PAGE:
Heart disease is the major cause of death in the United States. A loss of myocardial function, or failure to replace damaged myocardium, underlies the tremendous burden on our society caused by cardiovascular disease, killing an average of 1 person every 39 seconds. Likewise, cardiovascular developmental anomalies are the most common congenital defects in newborns, presenting in nearly 1% of live births. Many of the transcription factors controlling cardiogenesis are now known and comprise a molecular network essential for normal heart growth, morphogenesis, and function. However, the initial step of specifying cardiac progenitors from uncommitted early embryonic mesoderm is poorly understood. Progress in understanding this process could be exploited to develop regenerative strategies for treating cardiovascular disease, including heart failure. We have discovered a genetic pathway that is both necessary and sufficient during embryonic development for the generation of cardiomyocytes. A central component of this pathway is the Gata5 transcription factor, which has been relatively overlooked with respect to its function in cardiogenesis. We found that expression of Gata5, during a specific developmental window, is sufficient to efficiently generate cardiomyocytes from a mouse pluripotent stem cell progenitor population. We also showed that gata5 is required during embryogenesis, along with its sister gene gata6, for the normal specification of zebrafish cardiomyocytes. Thus, we established high-throughput model systems to generate or eliminate the production of cardiomyocytes. We developed tools to discover the genetic pathways controlled by gata5 at both the transcriptional and translational levels. We developed new conditional strategies to control the pathway with spatial and temporal specificity. We have assembled a team with expertise in genome-wide molecular network modeling, and we can evaluate the function of candidate network components with high throughput. We propose to fully interrogate at the whole genome level the essential downstream molecular pathway(s) that promote or restrict the generation of cardiomyocytes, and to discover novel regulators of cardiomyocyte fate. A complete understanding of these programs will reveal new cellular or pharmacological strategies for restoring damaged cardiac tissue caused by cardiovascular disease. Toward this goal, Aims are proposed to: 1) Discover the genetic network sufficient to mediate cardiomyocyte specification in a mammalian embryonic stem cell model. 2) Identify the regulatory network necessary to mediate cardiomyocyte specification in a vertebrate embryo, using a complementary zebrafish animal model, and 3) Define temporal- specific components of the cardiomyocyte specification program using conditional loss-of-function strategies in the zebrafish model. Most importantly, we will identify and test the function of previously unknown components of the cardiomyocyte specification network.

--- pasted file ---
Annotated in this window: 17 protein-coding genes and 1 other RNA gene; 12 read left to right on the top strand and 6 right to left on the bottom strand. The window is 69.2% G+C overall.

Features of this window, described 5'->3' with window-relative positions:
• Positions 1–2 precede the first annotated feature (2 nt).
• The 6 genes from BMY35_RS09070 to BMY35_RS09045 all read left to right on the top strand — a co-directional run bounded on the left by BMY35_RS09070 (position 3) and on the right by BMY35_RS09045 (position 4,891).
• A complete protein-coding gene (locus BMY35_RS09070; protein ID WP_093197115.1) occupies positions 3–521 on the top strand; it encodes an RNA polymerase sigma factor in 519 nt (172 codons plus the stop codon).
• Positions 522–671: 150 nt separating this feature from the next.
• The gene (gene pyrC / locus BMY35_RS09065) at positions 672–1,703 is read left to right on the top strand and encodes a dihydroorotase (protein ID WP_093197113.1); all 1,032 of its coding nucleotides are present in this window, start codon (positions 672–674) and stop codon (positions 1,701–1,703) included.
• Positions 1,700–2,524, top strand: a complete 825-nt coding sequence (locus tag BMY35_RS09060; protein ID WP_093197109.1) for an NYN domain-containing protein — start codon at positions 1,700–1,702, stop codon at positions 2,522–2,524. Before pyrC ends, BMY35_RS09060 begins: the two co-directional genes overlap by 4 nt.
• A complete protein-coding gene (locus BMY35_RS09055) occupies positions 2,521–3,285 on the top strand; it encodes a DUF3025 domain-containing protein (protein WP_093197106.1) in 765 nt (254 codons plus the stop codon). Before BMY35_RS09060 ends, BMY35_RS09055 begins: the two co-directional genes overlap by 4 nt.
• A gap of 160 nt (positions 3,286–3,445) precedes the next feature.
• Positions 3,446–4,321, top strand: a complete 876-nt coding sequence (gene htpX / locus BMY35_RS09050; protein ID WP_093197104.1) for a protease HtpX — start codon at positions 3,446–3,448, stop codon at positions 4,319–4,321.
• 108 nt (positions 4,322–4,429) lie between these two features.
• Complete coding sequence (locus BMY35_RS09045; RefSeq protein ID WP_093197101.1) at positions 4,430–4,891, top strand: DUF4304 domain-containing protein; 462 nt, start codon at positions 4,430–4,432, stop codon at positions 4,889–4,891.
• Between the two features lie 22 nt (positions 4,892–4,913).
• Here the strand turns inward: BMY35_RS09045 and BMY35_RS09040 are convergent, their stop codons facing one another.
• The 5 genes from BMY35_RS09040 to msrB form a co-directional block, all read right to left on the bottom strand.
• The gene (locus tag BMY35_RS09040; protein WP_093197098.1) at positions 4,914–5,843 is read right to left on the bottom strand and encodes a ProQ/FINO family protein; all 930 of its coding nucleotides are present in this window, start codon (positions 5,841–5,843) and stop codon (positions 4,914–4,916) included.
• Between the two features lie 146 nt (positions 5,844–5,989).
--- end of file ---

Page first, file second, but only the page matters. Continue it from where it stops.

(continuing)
Public Health Relevance

Heart disease is the major cause of death in the United States, often due to death or failure in function of cardiomyocytes. We discovered a genetic pathway that is both necessary and sufficient during embryonic development for the generation of cardiomyocytes, and have developed the tools and expertise to interrogate at the whole genome level the essential downstream molecular pathways. A complete understanding of these programs will reveal new cellular or pharmacological strategies for restoring damaged cardiac tissue caused by cardiovascular disease.

Agency
National Institute of Health (NIH)
Institute
National Heart, Lung, and Blood Institute (NHLBI)
Type
Research Project (R01)
Project #
5R01HL111400-03
Application #
8584322
Study Section
Cardiovascular Differentiation and Development Study Section (CDD)
Program Officer
Schramm, Charlene A
Project Start
2011-12-01
Project End
2016-11-30
Budget Start
2013-12-01
Budget End
2014-11-30
Support Year
3
Fiscal Year
2014
Total Cost
$380,250
Indirect Cost
$155,250
Name
Weill Medical College of Cornell University
Department
Surgery
Type
Schools of Medicine
DUNS #
060217502
City
New York
State
NY
Country
United States
Zip Code
10065
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